Saudi Arabia’s Minister of Foreign Affairs, Adel al-Jubeir, came to Moscow Tuesday for a working trip in order to reset bilateral Russia-Saudi Arabia relations that were frozen due to differences on the Syrian conflict.

Russia And Saudi Arabia Outplayed U.S. In The Middle East

This is the second visit of Saudi leadership to Russia in the past two months. In June, second deputy prime minister and minister of defense, Mohammad bin Salman Al Saud, visited Moscow. The main conclusion of the talks was an agreement for a visit of King Salman.

Al-Jubeir will hold talks with his Russian counterpart, Sergey Lavrov, in the process of which “there will be an exchange of opinions on Russia’s initiative to create a broad international coalition to counter ISIS militants,” Russia Foreign Ministry statement read.

Another key topic of the talks will be the trade and economic cooperation between the countries. Saudi Arabia earlier announced its willingness to allocate $10 billion to invest into Russian projects in such fields as the agricultural sector, healthcare, retail industry, transport and real estate.

It must also be pointed out that Lavrov has been seeing al-Jubeir in Doha as part of trilateral talks with U.S. Secretary of State John Kerry over the past few days. However, the talks that was dedicated to finding solutions on settling a conflict in Syria only made it clear how much positions of the countries differ and did not bring them closer to finding a common ground.

Moscow’s new proposal, which wasn’t supported neither by the U.S. nor by Saudi Arabia, offered to create a broad international coalition to counter ISIS in the region. The coalition would have included the army of the president of Syria Bashar al-Assad. Washington and its allies insist on toppling the Syrian president and continue arming the opposition.

However, it seems that despite the differences between Moscow and Washington, Saudi Arabia’s leadership believes that the joint fight against ISIS must include Russia. Besides, Riyadh believes that positive relations with Washington should not equal to bad relations with Moscow anymore.

U.S. failure in the Middle East

U.S. policy in the Middle East has been trying to kill two birds with one stone over the past five years since the beginning of the Arab Spring. The U.S. is training ‘moderate’ Syrian rebels and is trying to include Turkey in the war against ISIS, according to the analyst of Czech’s newspaper Literarni noviny, Tereza Spencerová.

Washington fell flat on its face: after a year of attempts and millions of dollars spent, the Pentagon managed to release the New Syrian Forces comprising of a great number of rebels, which later fell into the hands of Syrian Al-Qaeda group, the al-Nusra Front, according to Spencerová.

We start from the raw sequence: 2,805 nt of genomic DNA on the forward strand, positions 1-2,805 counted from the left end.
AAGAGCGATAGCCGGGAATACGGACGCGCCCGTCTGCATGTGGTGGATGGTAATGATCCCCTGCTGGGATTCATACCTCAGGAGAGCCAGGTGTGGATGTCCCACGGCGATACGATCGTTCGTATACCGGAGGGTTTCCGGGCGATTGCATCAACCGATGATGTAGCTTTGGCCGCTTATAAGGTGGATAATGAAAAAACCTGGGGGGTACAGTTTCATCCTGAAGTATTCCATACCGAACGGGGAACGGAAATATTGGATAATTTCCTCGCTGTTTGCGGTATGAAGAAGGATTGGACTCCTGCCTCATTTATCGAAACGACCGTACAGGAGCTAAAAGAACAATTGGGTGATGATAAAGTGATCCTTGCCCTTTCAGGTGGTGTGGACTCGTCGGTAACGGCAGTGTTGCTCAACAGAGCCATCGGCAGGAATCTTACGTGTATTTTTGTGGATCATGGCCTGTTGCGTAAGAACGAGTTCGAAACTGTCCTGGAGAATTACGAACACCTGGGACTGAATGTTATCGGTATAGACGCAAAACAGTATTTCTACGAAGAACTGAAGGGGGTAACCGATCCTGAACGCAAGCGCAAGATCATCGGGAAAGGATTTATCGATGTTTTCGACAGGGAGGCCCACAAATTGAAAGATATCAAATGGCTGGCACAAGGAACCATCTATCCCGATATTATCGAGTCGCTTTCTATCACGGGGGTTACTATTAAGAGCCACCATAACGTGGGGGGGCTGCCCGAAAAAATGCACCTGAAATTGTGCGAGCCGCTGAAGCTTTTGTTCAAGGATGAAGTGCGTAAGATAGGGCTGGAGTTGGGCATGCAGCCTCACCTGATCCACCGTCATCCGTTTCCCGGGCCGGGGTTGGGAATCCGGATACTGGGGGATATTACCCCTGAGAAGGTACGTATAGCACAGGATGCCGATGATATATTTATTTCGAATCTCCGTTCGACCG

As for Turkey, Washington and Ankara’s priorities differ greatly. The main problem for Ankara is the Kurds, which are the key Washington allies in the region, the analyst notes.

As a result, we see the appearance of a new balance of power in the Middle East, which was indicated in the talks between ministers of the U.S., Russia and Saudi Arabia in Qatar.

“Russian analysts have been publishing a series of new materials about the new Riyadh, while the chief of Saudi diplomacy will visit Moscow in a couple of days,” Spencerová noted a few days ago. “Just a few months ago it would seem something unbelievable, but today it seems that there is no stronger friendship” than between Russia and Saudi Arabia, the analyst said.

Russia outplays U.S. in the Middle East

Iranian news agency ‘Fars’ claims that the Russian side managed to persuade the Saudi leadership that countering ISIS and all terrorist groups is crucial for all players of the region. Therefore, Moscow persuaded Riyadh to create a powerful triangle along with Egypt against terrorist.

‘Fars’ analysts add that the Lebanese newspaper Al-Akhbar had reported that Russia agreed with chiefs of Syrian special forces and Saudi Arabia to hold talks without the U.S. The parties would discuss further joint actions in the region.

According to Spencerová, Saudi Arabia, which has pretty much recognized the Iranian nuclear program deal, will require some time to prepare for a strategic change in Syria and carry out a ‘clean-up’ in the political establishment in order to remove all radical Wahhabis and ISIS sponsors from the elite.

What it means is that the days of the U.S.-led Syrian opposition are numbered – it will all result with a capitulation, according to the Czech analyst. As a result, Damask wins the conflict, Saudis acknowledge the failure of their former policy, while Russia strengthens its positions in the Middle East to the disadvantage of the U.S.

Saudi Arabia wants Russian arms, not US’

Besides, Saudi Arabia is planning to reduce its dependency of U.S. weapons and turn to Russia as an alternative supplier instead, according to a reported published by Russian state-owned Interfax news agency on Monday.

However, the report notes that Saudi Arabia will require at least a decade to reduce its defense relationship with the U.S.

“We forecast that military and technical cooperation between our countries in the foreseeable future will develop dynamically,” a Russian source told Interfax news agency. “However, conclusion of major arms contracts in the nearest future is unlikely because Saudi Arabia oriented for many years towards purchasing firstly U.S. arms.”

According to Russian military data, the share of U.S. supplied arms in the Saudi military is over 80 percent.